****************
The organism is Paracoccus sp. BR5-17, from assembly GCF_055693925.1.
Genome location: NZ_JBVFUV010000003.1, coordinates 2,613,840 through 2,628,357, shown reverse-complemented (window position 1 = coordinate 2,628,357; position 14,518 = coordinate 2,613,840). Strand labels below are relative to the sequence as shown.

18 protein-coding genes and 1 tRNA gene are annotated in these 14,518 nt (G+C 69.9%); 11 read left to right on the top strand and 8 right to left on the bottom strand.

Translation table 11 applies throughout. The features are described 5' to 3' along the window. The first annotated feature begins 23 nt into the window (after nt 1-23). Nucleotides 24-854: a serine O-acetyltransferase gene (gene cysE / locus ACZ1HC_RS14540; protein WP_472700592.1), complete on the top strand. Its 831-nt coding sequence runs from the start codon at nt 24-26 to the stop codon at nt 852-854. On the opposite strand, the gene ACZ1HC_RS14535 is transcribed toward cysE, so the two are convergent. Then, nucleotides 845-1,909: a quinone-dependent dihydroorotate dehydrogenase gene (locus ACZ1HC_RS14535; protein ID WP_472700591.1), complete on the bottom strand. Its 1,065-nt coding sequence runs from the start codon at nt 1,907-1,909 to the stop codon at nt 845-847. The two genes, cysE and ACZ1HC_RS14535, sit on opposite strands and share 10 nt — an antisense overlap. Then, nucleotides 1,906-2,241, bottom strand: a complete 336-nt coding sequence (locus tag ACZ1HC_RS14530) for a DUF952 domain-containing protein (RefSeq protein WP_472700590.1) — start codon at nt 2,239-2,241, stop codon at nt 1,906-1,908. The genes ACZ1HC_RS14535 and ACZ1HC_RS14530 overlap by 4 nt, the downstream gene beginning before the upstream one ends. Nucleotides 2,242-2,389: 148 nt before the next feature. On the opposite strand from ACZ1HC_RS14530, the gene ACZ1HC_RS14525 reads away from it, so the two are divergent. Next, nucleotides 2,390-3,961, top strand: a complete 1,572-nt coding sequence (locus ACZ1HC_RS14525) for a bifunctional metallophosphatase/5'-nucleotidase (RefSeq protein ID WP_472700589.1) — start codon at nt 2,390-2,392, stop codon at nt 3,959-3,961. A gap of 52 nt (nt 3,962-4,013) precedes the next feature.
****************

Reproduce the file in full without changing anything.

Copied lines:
The organism is Paracoccus sp. BR5-17, from assembly GCF_055693925.1.
Genome location: NZ_JBVFUV010000003.1, coordinates 2,613,840 through 2,628,357, shown reverse-complemented (window position 1 = coordinate 2,628,357; position 14,518 = coordinate 2,613,840). Strand labels below are relative to the sequence as shown.

18 protein-coding genes and 1 tRNA gene are annotated in these 14,518 nt (G+C 69.9%); 11 read left to right on the top strand and 8 right to left on the bottom strand.

Translation table 11 applies throughout. The features are described 5' to 3' along the window. The first annotated feature begins 23 nt into the window (after nt 1-23). Nucleotides 24-854: a serine O-acetyltransferase gene (gene cysE / locus ACZ1HC_RS14540; protein WP_472700592.1), complete on the top strand. Its 831-nt coding sequence runs from the start codon at nt 24-26 to the stop codon at nt 852-854. On the opposite strand, the gene ACZ1HC_RS14535 is transcribed toward cysE, so the two are convergent. Then, nucleotides 845-1,909: a quinone-dependent dihydroorotate dehydrogenase gene (locus ACZ1HC_RS14535; protein ID WP_472700591.1), complete on the bottom strand. Its 1,065-nt coding sequence runs from the start codon at nt 1,907-1,909 to the stop codon at nt 845-847. The two genes, cysE and ACZ1HC_RS14535, sit on opposite strands and share 10 nt — an antisense overlap. Then, nucleotides 1,906-2,241, bottom strand: a complete 336-nt coding sequence (locus tag ACZ1HC_RS14530) for a DUF952 domain-containing protein (RefSeq protein WP_472700590.1) — start codon at nt 2,239-2,241, stop codon at nt 1,906-1,908. The genes ACZ1HC_RS14535 and ACZ1HC_RS14530 overlap by 4 nt, the downstream gene beginning before the upstream one ends. Nucleotides 2,242-2,389: 148 nt before the next feature. On the opposite strand from ACZ1HC_RS14530, the gene ACZ1HC_RS14525 reads away from it, so the two are divergent. Next, nucleotides 2,390-3,961, top strand: a complete 1,572-nt coding sequence (locus ACZ1HC_RS14525) for a bifunctional metallophosphatase/5'-nucleotidase (RefSeq protein ID WP_472700589.1) — start codon at nt 2,390-2,392, stop codon at nt 3,959-3,961. A gap of 52 nt (nt 3,962-4,013) precedes the next feature.